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Books and Memories

Books have a funny way of capturing memories. We leave receipts, to-do lists, and tickets between the pages. We write our names in them. We scrawl notes in the margins and highlight our favorite passages. Often, browsing our bookshelves becomes an exercise in nostalgia, and we find ourselves remembering people and places we might have forgotten, but our books remembered for us. Maybe this is why people can be so sentimental when it comes to their books.

I’ve left some interesting things in my own books over the years. Every election season, I leave an “I voted” sticker on the title page of the book I read in the voting line. My favorite book, James Michener’s The Source, still has a red ribbon tucked between its pages – my bookmark from the first time I read it eight years ago. More recently, I attended Adam Jones’ author event for Fate Ball at Flyleaf Books. When he found out I worked with his publisher, he wrote “Wisdom House Rocks!” above his signature.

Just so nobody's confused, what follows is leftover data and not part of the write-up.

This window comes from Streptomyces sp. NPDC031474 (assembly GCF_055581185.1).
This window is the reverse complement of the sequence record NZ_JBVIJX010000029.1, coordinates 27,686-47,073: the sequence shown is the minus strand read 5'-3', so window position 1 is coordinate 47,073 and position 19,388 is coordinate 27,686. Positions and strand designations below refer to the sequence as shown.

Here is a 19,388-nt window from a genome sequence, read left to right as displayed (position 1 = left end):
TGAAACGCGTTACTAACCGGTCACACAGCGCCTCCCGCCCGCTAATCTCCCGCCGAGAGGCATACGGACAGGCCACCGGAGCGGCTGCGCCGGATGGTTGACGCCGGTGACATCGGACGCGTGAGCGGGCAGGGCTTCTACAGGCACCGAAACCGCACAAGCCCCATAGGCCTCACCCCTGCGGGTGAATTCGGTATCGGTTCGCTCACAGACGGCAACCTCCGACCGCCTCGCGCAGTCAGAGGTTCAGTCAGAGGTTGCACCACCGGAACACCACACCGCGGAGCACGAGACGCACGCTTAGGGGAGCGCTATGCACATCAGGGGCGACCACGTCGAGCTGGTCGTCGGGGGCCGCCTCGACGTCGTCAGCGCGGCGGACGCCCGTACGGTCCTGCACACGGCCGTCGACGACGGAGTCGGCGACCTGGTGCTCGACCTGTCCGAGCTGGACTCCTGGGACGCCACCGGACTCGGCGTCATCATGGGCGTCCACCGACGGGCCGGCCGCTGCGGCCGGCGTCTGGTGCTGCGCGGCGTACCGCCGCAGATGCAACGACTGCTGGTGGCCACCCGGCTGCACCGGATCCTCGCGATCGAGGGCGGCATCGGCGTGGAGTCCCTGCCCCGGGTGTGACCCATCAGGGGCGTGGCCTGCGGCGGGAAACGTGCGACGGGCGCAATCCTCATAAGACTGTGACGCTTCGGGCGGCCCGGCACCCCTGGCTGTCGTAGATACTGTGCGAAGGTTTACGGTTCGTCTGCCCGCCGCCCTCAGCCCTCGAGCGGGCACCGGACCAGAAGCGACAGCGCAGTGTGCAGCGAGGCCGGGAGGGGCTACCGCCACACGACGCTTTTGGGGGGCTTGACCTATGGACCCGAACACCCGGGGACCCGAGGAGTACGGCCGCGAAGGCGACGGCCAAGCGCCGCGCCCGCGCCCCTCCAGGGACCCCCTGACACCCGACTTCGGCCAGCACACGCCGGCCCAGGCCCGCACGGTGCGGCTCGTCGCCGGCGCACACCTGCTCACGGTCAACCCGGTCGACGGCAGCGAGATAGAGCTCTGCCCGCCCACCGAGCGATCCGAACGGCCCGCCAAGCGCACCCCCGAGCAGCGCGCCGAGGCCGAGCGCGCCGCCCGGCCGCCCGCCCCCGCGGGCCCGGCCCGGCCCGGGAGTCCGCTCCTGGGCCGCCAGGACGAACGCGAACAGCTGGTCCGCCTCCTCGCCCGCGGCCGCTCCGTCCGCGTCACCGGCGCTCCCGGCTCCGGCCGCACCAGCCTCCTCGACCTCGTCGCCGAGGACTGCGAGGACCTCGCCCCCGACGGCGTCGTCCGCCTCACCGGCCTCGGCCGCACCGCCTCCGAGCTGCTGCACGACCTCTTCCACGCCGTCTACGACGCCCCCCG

The odds and ends we leave in our books might have meaning for us, but would baffle another reader. I’m sure we’ve all had the experience of finding another person’s mementos in books. We’ve discovered handwritten dedications in books we bought secondhand, or the names of previous owners. I once found a book filled with pressed four-leaf clovers. Another time, I opened an old copy of Joyce’s A Portrait of the Artist as a Young Man, and a child’s school portrait fell out. The romantic in me hopes this wasn’t an accident, and that child really did grow up to be an artist.

Say whatever you want about the relative benefits of e-readers, and there are many, but Kindles don’t record our lives in the same way. Many people romanticize books, and I suppose I’m doing the same here. That said, I really think books have power as material objects. They have a physical presence in our world, so it’s not surprising that they pick up little pieces of our lives. Then they pass these pieces on to others, adding new stories to the ones printed on their pages.

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